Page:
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Posted at 05:00 AM ET, 05/09/2012

Teacher evaluation: What it should look like

A new report from Stanford University researcher Linda Darling-Hammond details what the components of a comprehensive teacher evaluation system should look like at a time when such assessments have become one of the most contentious debates in education today.

Much of the controversy swirls around the growing trend of using students’ standardized test scores over time to help assess teacher effectiveness.

This “value-added” method of assessment — which involves the use of complicated formulas that supposedly evaluate how much “value” a teacher adds to a student’s achievement — is considered unreliable and not valid by many experts, though school reformers have glommed onto it with great zeal.

Any reader of this blog will have seen numerous pieces from educators, mathematicians and others explaining why this method is unfair, as well as pieces on what does work in teacher evaluation.

Darling-Hammond’s report, entitled Creating a Comprehensive System for Evaluating and Supporting Effective Teaching,” explains the essential components of any fair teacher evaluation system — and provides examples of where it is working.

Here are the necessary criteria she says should be part of an effective teacher-evaluation system:

1. Teacher evaluation should be based on professional teaching standards and should be sophisticated enough to assess teaching quality across the continuum of development from novice to expert teacher.

2. Evaluations should include multi-faceted evidence of teacher practice, student learning, and professional contributions that are considered in an integrated fashion, in relation to one another and to the teaching context. Any assessments used to make judgments about students’ progress should be appropriate for the specific curriculum and students the teacher teaches.

3. Evaluators should be knowledgeable about instruction and well trained in the evaluation system, including the process of how to give productive feedback and how to support ongoing learning for teachers. As often as possible, and always at critical decision-making junctures (e.g., tenure or renewal), the evaluation team should include experts in the specific teaching field.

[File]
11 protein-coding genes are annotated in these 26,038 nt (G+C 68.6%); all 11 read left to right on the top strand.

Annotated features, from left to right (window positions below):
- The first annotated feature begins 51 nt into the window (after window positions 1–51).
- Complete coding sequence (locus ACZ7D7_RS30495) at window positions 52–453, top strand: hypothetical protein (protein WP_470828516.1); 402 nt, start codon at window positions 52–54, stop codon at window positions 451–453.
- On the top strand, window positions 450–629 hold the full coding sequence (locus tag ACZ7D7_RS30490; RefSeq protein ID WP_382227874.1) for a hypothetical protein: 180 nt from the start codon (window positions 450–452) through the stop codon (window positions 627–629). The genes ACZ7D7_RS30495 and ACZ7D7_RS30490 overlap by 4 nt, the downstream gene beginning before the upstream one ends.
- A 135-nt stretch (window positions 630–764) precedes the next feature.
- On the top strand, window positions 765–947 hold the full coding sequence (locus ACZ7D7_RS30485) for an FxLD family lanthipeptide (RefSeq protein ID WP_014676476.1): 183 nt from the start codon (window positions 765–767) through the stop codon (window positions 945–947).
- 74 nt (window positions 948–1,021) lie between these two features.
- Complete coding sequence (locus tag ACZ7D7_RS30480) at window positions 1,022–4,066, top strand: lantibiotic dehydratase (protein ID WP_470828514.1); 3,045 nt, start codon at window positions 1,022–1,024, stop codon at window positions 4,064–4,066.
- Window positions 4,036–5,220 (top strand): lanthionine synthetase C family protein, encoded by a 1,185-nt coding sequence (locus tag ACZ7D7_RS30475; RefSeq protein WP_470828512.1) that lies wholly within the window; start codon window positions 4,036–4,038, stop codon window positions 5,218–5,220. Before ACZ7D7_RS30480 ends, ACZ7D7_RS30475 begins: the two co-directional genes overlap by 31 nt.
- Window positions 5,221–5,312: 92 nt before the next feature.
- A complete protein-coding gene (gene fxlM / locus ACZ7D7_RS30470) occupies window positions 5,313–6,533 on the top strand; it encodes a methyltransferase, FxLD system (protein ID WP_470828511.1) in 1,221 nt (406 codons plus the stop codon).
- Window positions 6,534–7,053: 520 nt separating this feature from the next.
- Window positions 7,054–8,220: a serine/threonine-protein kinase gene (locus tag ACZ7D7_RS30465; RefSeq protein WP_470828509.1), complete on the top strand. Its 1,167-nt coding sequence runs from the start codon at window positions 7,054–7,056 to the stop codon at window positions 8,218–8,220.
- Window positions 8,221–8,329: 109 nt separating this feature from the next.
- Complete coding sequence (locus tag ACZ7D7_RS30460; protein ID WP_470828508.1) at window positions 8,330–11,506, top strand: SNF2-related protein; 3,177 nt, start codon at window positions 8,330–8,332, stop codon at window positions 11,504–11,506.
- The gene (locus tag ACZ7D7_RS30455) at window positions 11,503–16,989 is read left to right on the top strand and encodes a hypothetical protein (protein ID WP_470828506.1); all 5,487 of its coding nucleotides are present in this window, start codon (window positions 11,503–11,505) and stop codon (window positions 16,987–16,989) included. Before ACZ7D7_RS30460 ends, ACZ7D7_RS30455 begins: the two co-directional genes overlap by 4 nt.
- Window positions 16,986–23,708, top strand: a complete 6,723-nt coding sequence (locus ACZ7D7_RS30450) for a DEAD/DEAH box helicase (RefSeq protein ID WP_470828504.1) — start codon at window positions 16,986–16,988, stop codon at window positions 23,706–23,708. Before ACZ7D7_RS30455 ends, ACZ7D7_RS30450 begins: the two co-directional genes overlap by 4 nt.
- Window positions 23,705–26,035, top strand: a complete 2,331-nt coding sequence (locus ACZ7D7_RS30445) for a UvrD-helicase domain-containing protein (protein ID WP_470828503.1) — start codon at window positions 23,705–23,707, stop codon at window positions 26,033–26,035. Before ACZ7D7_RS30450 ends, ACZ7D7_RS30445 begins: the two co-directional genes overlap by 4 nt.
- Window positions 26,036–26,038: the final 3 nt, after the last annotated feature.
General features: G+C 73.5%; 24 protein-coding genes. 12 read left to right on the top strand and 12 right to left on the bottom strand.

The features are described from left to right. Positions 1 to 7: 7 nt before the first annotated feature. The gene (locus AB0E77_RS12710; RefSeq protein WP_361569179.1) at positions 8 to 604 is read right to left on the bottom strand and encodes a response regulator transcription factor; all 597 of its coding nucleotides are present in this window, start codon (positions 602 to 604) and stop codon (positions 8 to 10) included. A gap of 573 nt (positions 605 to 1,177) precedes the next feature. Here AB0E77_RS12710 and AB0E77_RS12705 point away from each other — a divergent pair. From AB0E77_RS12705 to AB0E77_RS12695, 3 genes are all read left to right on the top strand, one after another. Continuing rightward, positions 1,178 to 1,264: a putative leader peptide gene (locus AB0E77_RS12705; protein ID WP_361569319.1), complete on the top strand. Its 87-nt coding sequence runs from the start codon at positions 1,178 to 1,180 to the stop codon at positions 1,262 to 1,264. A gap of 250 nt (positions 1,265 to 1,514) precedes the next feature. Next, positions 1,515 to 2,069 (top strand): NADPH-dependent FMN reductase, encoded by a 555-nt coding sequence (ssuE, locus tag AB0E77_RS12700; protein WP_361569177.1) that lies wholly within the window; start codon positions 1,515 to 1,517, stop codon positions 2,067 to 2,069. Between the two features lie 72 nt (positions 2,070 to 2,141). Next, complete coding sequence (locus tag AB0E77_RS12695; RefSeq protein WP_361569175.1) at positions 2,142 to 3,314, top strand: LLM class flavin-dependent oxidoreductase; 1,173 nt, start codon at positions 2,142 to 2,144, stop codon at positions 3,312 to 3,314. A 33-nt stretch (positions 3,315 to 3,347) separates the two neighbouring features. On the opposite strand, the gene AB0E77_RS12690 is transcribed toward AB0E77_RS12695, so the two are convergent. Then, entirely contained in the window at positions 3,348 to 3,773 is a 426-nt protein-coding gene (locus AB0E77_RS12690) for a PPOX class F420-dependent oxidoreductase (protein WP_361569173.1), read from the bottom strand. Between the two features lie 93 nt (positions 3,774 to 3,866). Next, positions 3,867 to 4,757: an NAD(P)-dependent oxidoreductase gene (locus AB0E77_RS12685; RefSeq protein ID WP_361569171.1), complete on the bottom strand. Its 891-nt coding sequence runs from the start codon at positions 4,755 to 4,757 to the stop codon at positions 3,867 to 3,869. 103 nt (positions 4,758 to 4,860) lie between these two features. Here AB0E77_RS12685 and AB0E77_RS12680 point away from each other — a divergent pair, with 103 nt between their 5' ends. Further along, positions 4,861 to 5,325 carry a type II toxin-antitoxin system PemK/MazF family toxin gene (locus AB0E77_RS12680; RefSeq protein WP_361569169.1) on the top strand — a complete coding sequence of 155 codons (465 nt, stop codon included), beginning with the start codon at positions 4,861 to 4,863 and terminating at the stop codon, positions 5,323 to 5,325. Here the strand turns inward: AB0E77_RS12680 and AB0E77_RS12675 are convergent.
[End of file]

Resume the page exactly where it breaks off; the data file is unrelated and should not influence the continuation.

4. Evaluation should be accompanied by useful feedback, and connected to professional development opportunities that are relevant to teachers’ goals and needs, including both formal learning opportunities and peer collaboration, observation, and coaching.

5. The evaluation system should value and encourage teacher collaboration, both in the standards and criteria that are used to assess teachers’ work, and in the way results are used to shape professional learning opportunities.

6. Expert teachers should be part of the assistance and review process for new teachers and for teachers needing extra assistance. They can provide the additional subject-specific expertise and person-power needed to ensure that intensive and effective assistance is offered and that decisions about tenure and continuation are well grounded.

7. Panels of teachers and administrators should oversee the evaluation process to ensure that it is thorough and of high quality, as well as fair and reliable. Such panels have been shown to facilitate more timely and well-grounded personnel decisions that avoid grievances and litigation. Teachers and school leaders should be involved in developing, implementing, and monitoring the system to ensure that it reflects good teaching well, that it operates effectively, that it is tied to useful learning opportunities for teachers, and that it produces valid results.

Darling-Hammond explains why using value-added models is a bad idea. She notes that they:

* are “highly unstable,” as teachers’ ratings “differ substantially from class to class and from year to year;”

* are significantly affected by differences in students — even when value-added formulas attempt to control for various factors such as prior achievement and student demographic variables.

* cannot adequately deal with the various influences on a student that could affect performance on a test, both in school and out of school — and “these matter more than the individual teacher in explaining changes in scores.”

This does not mean, however, that student achievement should not be included in a teacher evaluation system. A variety of other measures of student learning are useful in teacher evaluation, including evidence taken from classroom assessments and student science investigations, research papers or art projects.

The highly regarded Darling-Hammond directs the Stanford University Center for Opportunity Policy in Education and was the founding director of the National Commission on Teaching and America’s Future. A former president of the American Educational Research Association, Darling-Hammond focuses her research, teaching, and policy work on issues of school restructuring, teacher quality and educational equity.

Read the whole report here.

Some links that may be useful:

Getting teacher evaluation right

Mathematician debunks value-added teacher evaluation

Why teachers should never be evaluated by test scores

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By  |  05:00 AM ET, 05/09/2012

 
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